Garden design is like interior decorating; both require balance, repetition, and rhythm. But garden design has the added element of change. Gardens are dynamic, different from day to day, season to season, and year to year.
The use of colour adds to the dynamics of garden design. All colour in a garden is lovely. It attracts the eye and keeps it moving. With a bit of planning you can use colour to even greater advantage in your garden. The options are endless; the choices you make are totally personal – there’s no right or wrong.
Succession of Bloom
When flowers bloom from early spring to late autumn you get a parade of colours in combinations that change by the day.
First come the minor bulbs such as purple, yellow, and white crocus and blue or white scilla, followed closely by bright yellow forsythia. Next are the daffodils, then tulips. As the late tulips fade lilacs add colour and fragrance to the garden. The shrubby Korean lilac extends lilac season another two weeks.
By now select perennials will be in bloom: pale pink and white dames rocket, purple and pink lupines, and early daylilies, which come in hundreds of variations of yellow, red, and orange.
More perennials bloom in early summer: Japanese iris, dianthus, yellow perennial foxglove, and lady’s mantle, with its lacy masses of pale green blooms.
By mid summer annuals and hardy perennials take over. Here’s your opportunity for fast-growing one season colour. With annuals there’s no commitment beyond this one summer, so there’s little risk in trying new colours.
You can choose annuals from the local garden centre when they are in bloom. That way you can see how the colours will interact with one another.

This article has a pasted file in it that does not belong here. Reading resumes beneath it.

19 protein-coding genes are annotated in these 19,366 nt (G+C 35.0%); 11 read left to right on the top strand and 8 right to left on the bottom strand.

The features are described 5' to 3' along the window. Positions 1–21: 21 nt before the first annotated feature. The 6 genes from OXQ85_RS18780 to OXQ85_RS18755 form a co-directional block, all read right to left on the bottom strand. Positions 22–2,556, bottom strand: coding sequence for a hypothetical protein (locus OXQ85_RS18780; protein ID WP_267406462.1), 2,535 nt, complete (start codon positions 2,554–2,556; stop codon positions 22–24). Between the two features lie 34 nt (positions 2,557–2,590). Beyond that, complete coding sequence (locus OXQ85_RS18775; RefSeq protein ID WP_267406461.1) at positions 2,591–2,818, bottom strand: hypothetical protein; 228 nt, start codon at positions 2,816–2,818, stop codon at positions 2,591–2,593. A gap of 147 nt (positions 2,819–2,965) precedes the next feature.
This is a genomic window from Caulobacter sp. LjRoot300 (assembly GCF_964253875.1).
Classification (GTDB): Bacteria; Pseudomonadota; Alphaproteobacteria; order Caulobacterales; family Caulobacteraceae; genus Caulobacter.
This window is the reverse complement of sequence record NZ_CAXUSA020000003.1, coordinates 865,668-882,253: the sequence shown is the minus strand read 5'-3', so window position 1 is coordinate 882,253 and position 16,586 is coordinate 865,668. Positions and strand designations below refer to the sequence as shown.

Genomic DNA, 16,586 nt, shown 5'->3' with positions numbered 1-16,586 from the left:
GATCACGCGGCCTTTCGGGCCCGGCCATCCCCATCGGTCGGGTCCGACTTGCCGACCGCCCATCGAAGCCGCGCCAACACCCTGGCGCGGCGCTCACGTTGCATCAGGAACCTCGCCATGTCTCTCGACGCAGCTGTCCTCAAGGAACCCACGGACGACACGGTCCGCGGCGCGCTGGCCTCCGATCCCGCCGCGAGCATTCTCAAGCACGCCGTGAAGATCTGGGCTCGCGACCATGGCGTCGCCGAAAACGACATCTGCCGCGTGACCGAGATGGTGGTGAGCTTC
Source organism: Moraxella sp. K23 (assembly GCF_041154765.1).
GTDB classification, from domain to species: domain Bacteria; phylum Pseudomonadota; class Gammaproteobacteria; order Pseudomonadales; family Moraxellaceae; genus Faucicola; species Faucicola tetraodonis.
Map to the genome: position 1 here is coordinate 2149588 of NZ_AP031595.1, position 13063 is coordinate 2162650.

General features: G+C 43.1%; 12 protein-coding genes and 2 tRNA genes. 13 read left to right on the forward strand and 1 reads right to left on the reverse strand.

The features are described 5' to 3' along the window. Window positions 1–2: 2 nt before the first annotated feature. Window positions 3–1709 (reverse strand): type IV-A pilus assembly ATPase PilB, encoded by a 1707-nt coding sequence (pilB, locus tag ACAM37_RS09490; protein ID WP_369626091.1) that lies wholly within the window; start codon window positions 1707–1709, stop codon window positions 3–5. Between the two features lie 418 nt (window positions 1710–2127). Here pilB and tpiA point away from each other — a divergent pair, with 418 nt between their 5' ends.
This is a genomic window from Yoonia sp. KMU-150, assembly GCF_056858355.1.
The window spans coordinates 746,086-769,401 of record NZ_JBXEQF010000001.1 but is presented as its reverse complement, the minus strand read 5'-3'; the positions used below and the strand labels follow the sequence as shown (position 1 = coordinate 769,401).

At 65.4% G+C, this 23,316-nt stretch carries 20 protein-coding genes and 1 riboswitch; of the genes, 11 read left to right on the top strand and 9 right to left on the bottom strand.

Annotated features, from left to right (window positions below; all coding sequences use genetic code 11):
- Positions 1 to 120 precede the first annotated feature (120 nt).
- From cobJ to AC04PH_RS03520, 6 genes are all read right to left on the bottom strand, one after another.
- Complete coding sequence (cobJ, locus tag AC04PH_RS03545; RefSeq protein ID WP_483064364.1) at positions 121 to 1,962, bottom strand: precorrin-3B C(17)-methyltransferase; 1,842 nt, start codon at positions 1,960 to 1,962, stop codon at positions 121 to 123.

Contrasting primary colours lend heat and excitement to the garden design. For a bold colour scheme, plant yellow marigolds of various heights and bold red and purple salvia, with deep purple petunias in front. Add dahlias for intense spots of bright colour.
Low-contrast colour schemes can be both bright and calming. Whilst there is not much colour difference between purple petunias and purple ageratum, the flowers are different shapes, textures, and sizes, making an interesting pairing.
White flowers bring a cooling effect to the garden. With its spider-like flowers, white cleome provides a tall accent for the back of the border. You can choose white varieties of vinca and petunias. Low-growing alyssum looks perfect in a container garden or in the front of a border. The clean white flowers of white geranium also work well in containers.
Yellow flowers are the cheeriest of all. Dahlberg daisies, yellow daylilies, coreopsis, and black-eyed susans brighten up any landscape and mix with most other colours.
Colours from Other Sources
Flowers aren’t the only way to make a garden colourful.
A painted wall or fence can serve as a backdrop to plantings or be an eye-popping focal point. Neutral tones complement naturalistic plantings. Bright yellow or purple (or bright yellow and purple) gives a bang to an otherwise quiet garden.
It’s easy to repaint metal or wood outdoor furniture to go with your décor. Tablecloths, napkins, cushions, and glasses come in sharp colours and patterns.
Elegant plant containers with bold tones or exotic designs add lively accents to the garden. Garden wall art can serve the same purpose.
When you use furnishings to add colour to your garden design you can change the colour scheme as you wish.
For more tips on gardening and garden design, follow Sarah Williams on twitter. And have fun in your garden!
Featured Image: Agustin Rafael Reyes
Image 1: Crocus.co.uk
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